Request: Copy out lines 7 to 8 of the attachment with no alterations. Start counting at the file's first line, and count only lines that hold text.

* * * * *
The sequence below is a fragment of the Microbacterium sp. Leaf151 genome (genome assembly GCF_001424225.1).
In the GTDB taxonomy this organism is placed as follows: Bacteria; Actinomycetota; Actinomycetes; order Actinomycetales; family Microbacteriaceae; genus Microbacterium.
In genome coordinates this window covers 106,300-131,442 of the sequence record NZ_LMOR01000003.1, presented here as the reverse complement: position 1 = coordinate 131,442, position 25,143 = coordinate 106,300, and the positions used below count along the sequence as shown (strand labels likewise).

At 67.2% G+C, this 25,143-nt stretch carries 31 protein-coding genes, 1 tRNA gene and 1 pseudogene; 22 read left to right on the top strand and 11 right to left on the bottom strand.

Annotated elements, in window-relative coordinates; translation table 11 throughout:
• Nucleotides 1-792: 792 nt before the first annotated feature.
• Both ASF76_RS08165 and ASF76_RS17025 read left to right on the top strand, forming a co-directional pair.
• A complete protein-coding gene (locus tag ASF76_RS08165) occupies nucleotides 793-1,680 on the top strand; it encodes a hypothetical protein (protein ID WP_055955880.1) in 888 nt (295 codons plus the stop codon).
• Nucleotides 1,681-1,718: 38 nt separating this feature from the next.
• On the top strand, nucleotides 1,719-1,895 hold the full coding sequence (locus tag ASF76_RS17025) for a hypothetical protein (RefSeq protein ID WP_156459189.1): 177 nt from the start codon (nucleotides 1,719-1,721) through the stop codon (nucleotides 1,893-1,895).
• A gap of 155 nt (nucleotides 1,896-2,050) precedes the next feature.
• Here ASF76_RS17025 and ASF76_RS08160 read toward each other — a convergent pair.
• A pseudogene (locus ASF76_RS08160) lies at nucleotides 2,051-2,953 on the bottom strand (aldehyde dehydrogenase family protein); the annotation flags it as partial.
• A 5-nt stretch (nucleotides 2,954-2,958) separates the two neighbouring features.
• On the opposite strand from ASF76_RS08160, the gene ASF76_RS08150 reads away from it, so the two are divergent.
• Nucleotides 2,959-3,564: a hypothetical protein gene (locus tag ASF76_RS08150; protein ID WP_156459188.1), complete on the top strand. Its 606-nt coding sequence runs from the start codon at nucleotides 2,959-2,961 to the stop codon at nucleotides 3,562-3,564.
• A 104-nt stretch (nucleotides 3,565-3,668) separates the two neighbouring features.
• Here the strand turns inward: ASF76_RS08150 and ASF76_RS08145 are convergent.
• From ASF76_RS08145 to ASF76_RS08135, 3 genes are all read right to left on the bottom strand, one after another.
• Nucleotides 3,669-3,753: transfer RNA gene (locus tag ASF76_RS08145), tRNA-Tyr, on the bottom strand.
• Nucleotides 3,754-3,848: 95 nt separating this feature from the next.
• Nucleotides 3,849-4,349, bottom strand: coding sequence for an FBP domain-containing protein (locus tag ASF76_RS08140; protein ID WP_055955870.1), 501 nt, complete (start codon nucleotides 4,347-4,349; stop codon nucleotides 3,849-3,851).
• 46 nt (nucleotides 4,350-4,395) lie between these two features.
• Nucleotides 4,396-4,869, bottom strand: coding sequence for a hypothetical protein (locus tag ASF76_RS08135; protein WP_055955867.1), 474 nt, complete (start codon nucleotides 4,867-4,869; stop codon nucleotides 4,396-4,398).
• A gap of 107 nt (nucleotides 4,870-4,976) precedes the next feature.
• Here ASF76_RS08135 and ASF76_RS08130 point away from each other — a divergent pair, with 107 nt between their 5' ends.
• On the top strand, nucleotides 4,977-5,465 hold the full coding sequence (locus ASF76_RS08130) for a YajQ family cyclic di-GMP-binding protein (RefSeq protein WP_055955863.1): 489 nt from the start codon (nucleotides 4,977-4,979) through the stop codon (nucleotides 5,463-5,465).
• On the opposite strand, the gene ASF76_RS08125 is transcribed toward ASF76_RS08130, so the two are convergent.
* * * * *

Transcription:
• Both ASF76_RS08165 and ASF76_RS17025 read left to right on the top strand, forming a co-directional pair.
• A complete protein-coding gene (locus tag ASF76_RS08165) occupies nucleotides 793-1,680 on the top strand; it encodes a hypothetical protein (protein ID WP_055955880.1) in 888 nt (295 codons plus the stop codon).